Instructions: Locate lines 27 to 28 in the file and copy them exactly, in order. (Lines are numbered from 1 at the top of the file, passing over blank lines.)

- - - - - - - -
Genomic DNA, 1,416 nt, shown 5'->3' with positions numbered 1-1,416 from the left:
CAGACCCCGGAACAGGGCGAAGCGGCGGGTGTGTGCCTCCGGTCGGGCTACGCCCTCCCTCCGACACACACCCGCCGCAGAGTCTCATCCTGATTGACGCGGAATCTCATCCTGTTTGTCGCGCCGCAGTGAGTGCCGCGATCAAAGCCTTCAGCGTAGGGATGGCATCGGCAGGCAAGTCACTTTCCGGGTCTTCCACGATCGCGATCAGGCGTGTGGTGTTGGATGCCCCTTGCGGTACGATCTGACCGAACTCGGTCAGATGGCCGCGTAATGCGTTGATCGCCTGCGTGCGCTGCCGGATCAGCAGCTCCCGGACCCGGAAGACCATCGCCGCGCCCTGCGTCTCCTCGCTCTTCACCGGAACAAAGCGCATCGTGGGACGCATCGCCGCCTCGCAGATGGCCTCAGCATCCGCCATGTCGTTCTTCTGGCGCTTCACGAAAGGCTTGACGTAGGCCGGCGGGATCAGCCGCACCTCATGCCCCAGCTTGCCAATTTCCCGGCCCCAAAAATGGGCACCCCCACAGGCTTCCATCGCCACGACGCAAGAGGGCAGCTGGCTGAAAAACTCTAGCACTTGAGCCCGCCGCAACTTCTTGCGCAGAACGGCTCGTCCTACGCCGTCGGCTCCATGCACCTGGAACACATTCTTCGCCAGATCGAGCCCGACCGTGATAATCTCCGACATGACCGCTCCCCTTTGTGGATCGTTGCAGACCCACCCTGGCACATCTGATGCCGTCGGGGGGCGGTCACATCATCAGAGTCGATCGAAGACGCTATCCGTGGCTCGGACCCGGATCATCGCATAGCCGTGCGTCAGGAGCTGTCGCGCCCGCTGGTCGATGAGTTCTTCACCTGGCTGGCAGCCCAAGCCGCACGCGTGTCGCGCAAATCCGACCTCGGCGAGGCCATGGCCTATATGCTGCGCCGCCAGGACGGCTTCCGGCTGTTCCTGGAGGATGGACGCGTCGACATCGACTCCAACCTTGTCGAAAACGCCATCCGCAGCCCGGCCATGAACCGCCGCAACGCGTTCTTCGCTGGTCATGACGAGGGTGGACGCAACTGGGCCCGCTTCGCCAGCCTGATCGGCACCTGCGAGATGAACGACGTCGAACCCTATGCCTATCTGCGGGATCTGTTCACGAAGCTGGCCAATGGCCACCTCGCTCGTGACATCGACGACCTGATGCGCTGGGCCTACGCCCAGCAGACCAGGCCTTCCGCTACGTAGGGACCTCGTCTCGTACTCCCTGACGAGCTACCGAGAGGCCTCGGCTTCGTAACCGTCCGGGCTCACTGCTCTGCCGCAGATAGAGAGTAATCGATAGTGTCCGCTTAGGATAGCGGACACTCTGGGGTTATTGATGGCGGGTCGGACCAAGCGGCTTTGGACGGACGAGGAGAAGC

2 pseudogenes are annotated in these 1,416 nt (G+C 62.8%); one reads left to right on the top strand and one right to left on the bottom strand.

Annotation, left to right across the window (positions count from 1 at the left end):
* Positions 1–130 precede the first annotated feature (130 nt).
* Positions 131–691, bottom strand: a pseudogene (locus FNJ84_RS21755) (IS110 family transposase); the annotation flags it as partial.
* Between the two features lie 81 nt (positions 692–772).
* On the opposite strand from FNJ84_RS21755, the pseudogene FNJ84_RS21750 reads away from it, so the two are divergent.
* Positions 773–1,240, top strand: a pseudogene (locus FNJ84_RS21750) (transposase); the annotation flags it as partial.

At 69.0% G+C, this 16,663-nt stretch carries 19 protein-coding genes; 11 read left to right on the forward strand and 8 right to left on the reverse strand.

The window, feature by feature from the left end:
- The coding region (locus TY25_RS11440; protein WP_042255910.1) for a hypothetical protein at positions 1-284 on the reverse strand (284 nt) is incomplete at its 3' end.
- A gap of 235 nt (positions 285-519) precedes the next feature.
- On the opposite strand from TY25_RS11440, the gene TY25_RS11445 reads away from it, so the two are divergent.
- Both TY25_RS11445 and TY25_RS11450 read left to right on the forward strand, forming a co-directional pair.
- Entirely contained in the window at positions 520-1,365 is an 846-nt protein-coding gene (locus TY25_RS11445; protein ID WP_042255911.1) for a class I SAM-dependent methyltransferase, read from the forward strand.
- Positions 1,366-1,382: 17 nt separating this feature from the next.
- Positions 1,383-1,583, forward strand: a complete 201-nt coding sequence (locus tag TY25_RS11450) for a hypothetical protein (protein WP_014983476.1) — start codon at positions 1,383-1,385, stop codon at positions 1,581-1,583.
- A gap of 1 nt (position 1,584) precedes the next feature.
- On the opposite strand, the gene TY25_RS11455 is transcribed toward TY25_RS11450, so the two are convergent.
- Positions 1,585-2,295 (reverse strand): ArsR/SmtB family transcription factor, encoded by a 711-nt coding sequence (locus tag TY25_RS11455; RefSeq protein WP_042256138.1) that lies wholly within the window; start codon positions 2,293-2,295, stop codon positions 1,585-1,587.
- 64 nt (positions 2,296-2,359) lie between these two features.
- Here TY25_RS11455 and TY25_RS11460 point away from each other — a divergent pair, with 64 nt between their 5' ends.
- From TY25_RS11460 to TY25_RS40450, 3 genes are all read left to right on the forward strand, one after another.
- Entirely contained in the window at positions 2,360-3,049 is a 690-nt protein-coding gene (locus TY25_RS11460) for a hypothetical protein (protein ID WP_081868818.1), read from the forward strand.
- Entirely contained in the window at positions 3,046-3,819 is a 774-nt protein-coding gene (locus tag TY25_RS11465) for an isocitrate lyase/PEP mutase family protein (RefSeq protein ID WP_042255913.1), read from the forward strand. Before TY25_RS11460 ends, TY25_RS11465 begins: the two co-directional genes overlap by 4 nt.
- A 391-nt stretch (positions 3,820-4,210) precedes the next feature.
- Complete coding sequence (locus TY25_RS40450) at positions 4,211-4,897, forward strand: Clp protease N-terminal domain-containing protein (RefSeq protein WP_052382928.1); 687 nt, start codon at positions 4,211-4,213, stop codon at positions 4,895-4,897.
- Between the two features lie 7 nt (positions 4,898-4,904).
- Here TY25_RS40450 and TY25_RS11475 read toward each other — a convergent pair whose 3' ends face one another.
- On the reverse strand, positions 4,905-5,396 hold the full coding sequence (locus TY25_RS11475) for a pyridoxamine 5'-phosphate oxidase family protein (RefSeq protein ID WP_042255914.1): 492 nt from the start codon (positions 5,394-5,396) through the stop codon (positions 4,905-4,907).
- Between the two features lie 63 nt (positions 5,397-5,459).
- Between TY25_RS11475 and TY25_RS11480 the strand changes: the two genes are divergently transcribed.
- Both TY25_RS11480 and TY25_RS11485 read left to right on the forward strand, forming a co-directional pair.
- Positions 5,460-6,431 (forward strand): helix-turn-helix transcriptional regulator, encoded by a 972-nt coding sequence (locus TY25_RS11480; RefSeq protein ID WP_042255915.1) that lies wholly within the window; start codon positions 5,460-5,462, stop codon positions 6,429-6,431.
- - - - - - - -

- A 391-nt stretch (positions 3,820-4,210) precedes the next feature.
- Complete coding sequence (locus TY25_RS40450) at positions 4,211-4,897, forward strand: Clp protease N-terminal domain-containing protein (RefSeq protein WP_052382928.1); 687 nt, start codon at positions 4,211-4,213, stop codon at positions 4,895-4,897.